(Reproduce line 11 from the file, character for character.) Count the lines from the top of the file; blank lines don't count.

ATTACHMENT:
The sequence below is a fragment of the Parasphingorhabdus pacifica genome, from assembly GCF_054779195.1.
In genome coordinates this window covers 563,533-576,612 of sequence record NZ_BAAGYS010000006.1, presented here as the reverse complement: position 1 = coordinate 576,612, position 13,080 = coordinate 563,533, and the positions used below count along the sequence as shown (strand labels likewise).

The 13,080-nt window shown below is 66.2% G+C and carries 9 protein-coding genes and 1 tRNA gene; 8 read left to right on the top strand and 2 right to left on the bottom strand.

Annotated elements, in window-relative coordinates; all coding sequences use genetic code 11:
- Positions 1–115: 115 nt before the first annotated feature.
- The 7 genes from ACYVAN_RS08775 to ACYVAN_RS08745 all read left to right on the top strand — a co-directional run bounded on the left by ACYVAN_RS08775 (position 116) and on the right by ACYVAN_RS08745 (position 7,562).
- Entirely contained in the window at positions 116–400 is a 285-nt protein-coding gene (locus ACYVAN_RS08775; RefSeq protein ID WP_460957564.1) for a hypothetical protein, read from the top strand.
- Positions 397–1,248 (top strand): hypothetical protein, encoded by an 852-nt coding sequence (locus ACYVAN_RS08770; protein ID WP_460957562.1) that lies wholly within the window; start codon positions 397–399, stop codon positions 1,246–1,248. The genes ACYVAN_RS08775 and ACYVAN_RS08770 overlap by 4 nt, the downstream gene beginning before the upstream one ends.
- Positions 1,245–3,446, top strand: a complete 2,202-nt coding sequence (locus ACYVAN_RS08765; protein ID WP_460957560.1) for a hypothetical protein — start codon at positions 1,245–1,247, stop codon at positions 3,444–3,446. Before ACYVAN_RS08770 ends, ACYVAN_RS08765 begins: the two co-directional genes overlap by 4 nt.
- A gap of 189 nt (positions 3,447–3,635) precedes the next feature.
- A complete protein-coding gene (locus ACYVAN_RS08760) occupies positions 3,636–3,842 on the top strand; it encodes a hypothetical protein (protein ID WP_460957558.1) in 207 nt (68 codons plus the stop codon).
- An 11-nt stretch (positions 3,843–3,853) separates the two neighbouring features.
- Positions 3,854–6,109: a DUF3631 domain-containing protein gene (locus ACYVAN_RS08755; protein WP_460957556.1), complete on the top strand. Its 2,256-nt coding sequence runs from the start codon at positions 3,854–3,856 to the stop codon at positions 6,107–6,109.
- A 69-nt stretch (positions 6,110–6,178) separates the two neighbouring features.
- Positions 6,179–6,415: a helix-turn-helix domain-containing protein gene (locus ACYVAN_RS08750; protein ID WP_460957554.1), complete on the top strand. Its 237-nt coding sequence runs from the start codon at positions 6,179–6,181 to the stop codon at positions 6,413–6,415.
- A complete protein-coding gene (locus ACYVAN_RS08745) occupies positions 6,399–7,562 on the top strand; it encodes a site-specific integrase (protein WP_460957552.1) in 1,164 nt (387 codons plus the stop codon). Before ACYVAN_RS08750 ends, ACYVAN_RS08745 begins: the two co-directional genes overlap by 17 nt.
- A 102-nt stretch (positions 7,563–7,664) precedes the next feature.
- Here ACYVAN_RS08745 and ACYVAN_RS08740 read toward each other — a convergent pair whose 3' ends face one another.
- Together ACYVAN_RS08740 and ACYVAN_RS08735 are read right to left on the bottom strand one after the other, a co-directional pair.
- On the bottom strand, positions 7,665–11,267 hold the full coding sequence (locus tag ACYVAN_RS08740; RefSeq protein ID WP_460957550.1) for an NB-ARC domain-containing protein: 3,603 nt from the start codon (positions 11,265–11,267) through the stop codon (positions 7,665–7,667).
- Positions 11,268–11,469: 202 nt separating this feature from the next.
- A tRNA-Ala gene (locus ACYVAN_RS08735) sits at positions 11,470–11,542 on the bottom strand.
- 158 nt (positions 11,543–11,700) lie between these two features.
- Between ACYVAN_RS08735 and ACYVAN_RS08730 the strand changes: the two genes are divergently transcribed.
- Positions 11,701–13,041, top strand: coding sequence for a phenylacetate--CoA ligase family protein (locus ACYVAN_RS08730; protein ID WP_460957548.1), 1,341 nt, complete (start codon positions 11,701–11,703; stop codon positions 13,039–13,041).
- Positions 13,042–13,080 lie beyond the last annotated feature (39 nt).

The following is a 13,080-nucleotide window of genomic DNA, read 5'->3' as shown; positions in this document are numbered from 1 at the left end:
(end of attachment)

- A complete protein-coding gene (locus ACYVAN_RS08760) occupies positions 3,636–3,842 on the top strand; it encodes a hypothetical protein (protein ID WP_460957558.1) in 207 nt (68 codons plus the stop codon).